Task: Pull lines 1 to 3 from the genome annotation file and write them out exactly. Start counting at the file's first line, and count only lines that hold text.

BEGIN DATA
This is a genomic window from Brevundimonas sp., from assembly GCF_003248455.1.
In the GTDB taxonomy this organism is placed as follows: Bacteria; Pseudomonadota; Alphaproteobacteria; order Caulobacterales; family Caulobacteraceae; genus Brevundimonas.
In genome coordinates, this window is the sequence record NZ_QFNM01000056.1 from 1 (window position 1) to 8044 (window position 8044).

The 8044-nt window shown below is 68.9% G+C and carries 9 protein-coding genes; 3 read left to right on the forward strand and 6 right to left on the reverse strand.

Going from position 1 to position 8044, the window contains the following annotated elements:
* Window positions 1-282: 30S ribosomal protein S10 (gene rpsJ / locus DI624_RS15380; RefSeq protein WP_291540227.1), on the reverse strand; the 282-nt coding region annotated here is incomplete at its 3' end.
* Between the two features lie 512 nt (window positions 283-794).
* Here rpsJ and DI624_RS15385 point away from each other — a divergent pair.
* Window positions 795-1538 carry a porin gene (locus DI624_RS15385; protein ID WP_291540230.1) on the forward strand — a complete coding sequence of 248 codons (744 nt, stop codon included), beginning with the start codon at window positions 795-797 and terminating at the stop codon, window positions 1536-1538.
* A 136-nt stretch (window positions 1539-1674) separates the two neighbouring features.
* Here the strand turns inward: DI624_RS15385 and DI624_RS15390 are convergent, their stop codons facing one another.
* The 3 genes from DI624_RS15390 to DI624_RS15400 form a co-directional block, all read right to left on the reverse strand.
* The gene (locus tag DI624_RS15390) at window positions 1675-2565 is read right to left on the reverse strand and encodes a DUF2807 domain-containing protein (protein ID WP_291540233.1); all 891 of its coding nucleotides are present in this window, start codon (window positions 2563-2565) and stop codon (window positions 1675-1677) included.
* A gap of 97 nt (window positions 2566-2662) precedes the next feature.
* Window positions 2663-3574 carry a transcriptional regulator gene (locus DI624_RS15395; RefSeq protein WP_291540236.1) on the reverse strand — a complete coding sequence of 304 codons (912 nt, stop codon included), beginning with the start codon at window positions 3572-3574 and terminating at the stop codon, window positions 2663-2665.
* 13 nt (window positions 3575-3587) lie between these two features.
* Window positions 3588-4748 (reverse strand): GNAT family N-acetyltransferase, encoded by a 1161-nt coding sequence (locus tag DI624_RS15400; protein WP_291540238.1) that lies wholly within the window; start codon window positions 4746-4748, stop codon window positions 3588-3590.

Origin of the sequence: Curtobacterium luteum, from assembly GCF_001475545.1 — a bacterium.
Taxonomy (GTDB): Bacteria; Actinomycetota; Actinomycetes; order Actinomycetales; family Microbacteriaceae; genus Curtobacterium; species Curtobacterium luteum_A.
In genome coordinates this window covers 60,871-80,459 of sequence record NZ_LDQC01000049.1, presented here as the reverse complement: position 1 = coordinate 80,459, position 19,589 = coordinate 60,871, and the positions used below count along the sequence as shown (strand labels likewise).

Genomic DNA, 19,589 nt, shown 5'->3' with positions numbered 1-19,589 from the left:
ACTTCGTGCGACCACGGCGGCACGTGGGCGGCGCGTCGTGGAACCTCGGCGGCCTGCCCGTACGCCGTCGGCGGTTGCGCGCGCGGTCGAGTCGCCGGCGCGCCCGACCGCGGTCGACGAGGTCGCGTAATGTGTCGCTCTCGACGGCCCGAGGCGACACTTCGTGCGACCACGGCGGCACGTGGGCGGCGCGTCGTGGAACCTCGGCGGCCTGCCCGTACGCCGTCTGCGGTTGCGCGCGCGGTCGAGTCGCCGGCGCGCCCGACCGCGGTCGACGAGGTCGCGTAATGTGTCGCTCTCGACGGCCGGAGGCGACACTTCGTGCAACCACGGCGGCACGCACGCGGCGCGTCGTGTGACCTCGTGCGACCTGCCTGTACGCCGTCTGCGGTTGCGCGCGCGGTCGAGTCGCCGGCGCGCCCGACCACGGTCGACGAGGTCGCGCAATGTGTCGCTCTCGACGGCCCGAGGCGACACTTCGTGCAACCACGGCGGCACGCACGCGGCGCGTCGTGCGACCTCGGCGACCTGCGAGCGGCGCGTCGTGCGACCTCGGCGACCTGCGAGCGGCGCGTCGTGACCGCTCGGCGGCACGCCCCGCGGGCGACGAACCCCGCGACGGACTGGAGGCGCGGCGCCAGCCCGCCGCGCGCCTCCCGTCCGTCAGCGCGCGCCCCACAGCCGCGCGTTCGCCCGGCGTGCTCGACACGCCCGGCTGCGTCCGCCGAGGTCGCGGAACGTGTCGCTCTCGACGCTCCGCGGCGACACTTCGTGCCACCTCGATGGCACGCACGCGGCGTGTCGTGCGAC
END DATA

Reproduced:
This is a genomic window from Brevundimonas sp., from assembly GCF_003248455.1.
In the GTDB taxonomy this organism is placed as follows: Bacteria; Pseudomonadota; Alphaproteobacteria; order Caulobacterales; family Caulobacteraceae; genus Brevundimonas.
In genome coordinates, this window is the sequence record NZ_QFNM01000056.1 from 1 (window position 1) to 8044 (window position 8044).